A search of the home revealed multicolored socks and brown leather sandals such as those Drake said he had seen the woman from his attack wearing as she sat watching in the front seat.
Police also noted that Aaron St. Clair Jr.'s left thumb was bruised. Drake had reported to investigators that he bit his assailant's left thumb during the attack.
Investigative reports, summarized in an affidavit filed by Assistant District Attorney Doug Gardner, indicated the St. Clairs planned to rob a cab driver "for food money and to buy diapers for their 5-month-old child."
Violet St. Clair used the couple's cell phone to make a call to Juneau Taxi and Tours to have a cab pick them up near Riverbend Elementary School, police said.
Aaron St. Clair Jr. was armed with a straight knife with a four- inch blade and ``gut-hook,'' according to charging documents.
Prosecutors say he sat in the back of the cab. When Drake stopped the cab on away from lights at the hotel, St. Clair put Drake in a headlock.
"Without saying a word, Aaron St. Clair Jr. slit Drake's throat from jawbone to jawbone," Gardner wrote in an affidavit. The attacker then told Drake, "I'm going to kill you if you don't give me your money."
Drake resisted. During the struggle, the attacker pulled Drake into the back seat and began "frenzied" stabbing. Drake sustained at least three stab wounds to the head, stab wounds to the stomach and upper chest, and injuries to his fingers when he grabbed for the knife.
After the man and woman left the cab with Drake's money, Drake stumbled into the motel, looking for help. Drake told the Juneau Empire he was in surgery for about eight hours
February 18, 2004
by Tony Carroll
The attorney for the woman charged in the Jan. 7 robbery and slashing attack on cab river Eric Drake said he is not sure his client is fit to stand trial.
Violet St. Clair, 18, and her husband Aaron St. Clair Jr., 20, entered not-guilty pleas during their arraignment Tuesday in Juneau Superior Court.
Weeks set a May 17 trial date for the St. Clairs.
The husband is accused of repeatedly stabbing Drake in an attack that began with the cab driver's throat being slashed, according to court records.
Charges against Aaron St. Clair Jr. include attempted first- degree murder and tampering with physical evidence in the case. Both St. Clairs are charged with first-degree assault and first- degree robbery.
Drake has told the Empire that the woman involved in the attack sat in the seat next to him as he dropped them off next to the Super 8 Motel on the night of the assault. She did nothing to stop it, he said.
According to court records, police allege that Violet St. Clair made the telephone call for the cab on the night the couple planned to rob a driver.
Aaron and Violet St. Clair have court-appointed attorneys. David Seid from the Juneau Public Defender's Office is representing Aaron St. Clair Jr. Wells is from the state Office of Public Advocacy. Wells was speaking Tuesday from Palmer.
The prosecutor, Assistant District Attorney Doug Gardner, said he has identified 10 to 15 witnesses for his case. He said the trial could last two or three weeks.
"I don't know how long it will take with two (defendants)," he added.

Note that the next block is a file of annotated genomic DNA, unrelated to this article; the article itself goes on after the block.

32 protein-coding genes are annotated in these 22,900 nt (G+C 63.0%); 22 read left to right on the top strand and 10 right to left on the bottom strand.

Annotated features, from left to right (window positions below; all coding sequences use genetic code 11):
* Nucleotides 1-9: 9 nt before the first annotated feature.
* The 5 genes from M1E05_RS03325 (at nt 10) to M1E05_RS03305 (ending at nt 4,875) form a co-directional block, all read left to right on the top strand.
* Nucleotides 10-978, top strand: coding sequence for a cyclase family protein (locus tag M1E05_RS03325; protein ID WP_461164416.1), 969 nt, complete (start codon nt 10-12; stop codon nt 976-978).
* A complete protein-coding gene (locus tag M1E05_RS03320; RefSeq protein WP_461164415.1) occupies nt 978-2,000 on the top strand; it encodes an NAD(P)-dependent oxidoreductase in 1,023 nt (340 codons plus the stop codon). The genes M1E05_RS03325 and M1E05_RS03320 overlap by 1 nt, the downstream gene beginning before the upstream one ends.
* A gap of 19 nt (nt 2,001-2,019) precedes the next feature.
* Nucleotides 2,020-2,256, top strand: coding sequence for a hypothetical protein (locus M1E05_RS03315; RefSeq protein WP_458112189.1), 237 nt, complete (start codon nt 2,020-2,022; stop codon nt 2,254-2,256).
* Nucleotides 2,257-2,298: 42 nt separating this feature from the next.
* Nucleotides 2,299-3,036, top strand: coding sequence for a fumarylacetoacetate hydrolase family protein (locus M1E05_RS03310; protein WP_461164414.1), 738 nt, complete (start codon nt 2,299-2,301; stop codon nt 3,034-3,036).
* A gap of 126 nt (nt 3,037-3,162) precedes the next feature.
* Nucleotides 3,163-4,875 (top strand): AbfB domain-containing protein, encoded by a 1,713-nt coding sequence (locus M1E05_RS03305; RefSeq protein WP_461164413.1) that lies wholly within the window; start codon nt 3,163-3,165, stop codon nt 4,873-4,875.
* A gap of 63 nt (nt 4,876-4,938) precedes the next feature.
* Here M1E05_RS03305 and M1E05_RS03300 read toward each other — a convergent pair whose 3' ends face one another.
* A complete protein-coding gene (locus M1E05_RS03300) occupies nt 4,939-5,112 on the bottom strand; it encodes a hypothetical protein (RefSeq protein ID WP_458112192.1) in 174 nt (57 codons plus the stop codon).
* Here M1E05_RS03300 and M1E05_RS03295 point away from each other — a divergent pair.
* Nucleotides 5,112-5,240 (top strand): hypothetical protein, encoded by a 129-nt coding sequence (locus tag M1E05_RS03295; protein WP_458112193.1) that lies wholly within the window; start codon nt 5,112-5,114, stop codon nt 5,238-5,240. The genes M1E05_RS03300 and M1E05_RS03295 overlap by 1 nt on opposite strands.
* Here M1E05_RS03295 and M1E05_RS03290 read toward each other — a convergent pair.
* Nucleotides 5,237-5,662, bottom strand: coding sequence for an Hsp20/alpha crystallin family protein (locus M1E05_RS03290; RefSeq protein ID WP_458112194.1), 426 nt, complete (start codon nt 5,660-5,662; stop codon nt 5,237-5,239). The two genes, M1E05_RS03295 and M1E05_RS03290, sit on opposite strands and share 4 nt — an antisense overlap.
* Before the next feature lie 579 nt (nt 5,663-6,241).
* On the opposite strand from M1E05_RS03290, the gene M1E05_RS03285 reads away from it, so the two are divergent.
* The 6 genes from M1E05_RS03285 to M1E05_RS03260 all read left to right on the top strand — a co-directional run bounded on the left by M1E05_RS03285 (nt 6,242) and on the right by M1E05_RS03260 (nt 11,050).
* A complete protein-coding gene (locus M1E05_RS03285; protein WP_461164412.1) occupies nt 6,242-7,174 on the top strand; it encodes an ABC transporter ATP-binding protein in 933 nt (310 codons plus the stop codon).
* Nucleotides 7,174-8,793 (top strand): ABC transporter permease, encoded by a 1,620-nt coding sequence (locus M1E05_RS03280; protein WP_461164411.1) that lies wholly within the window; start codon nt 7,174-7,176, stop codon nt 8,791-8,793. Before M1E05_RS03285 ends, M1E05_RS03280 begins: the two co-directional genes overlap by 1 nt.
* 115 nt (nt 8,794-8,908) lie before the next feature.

October 22, 2004
Defendant in stabbing case to change plea
Plea change would prevent trial slated for Monday
By TONY CARROLL
The man charged with the Jan. 7 slashing attack and robbery of taxi driver Eric Drake is set to enter a guilty plea today in Juneau Superior Court rather than stand trial next week, his attorney said.
David Seid, representing defendant Aaron St. Clair Jr., said Thursday that he couldn't discuss specifics.
"Nothing's official at the moment," said Seid, an assistant public defender. "There is an agreement and we're going to hear it."
St. Clair, 21, was scheduled to stand trial beginning Monday on charges of attempted first-degree murder, first-degree assault, first-degree robbery and tampering with physical evidence. He pleaded not guilty to the charges in February.
During St. Clair's initial court appearance, Juneau District Judge Peter B. Froehlich told St. Clair he faced up to 134 years in prison and $1 million in fines if convicted of the three most serious charges.
Assistant District Attorney Doug Gardner said Alaska court rules prohibit him from discussing any plea agreement. But he said he would be in court for the hearing at 2 p.m. today before Superior Court Judge Larry Weeks.
Weeks on Thursday had not yet ruled on a motion by Gardner seeking to allow an alleged eyewitness to the attack, Violet St. Clair, to testify.
Violet St. Clair, the defendant's 19-year-old wife, pleaded guilty three weeks ago to reduced charges for her role in the attack.
In February, she was charged along with her husband with first- degree assault and first-degree robbery of Drake in his Juneau Taxi cab. She was accused of calling for the cab on her cell phone and sitting in the seat next to Drake as her husband allegedly cut his throat and stabbed him numerous times from the back seat.
On Oct. 1, she agreed to plead guilty to conspiracy to commit robbery. She is scheduled to be sentenced Dec. 23.
Seid had filed an opposition to Violet St. Clair testifying against his client. He cited Alaska court rules that he said protects communications between a man and wife as privileged information.
Gardner had argued that if such a privilege applied, it would be up to Violet St. Clair to invoke it.
State Assistant Public Advocate Steven Wells, Violet St. Clair's attorney, later said he would not oppose his client testifying against her husband.
The man and woman who robbed Drake on the night of Jan. 7
outside a motel in the Jordan Creek area left on foot with $60
from Drake's wallet. Drake spent about eight hours in surgery, in
large part to repair his hands.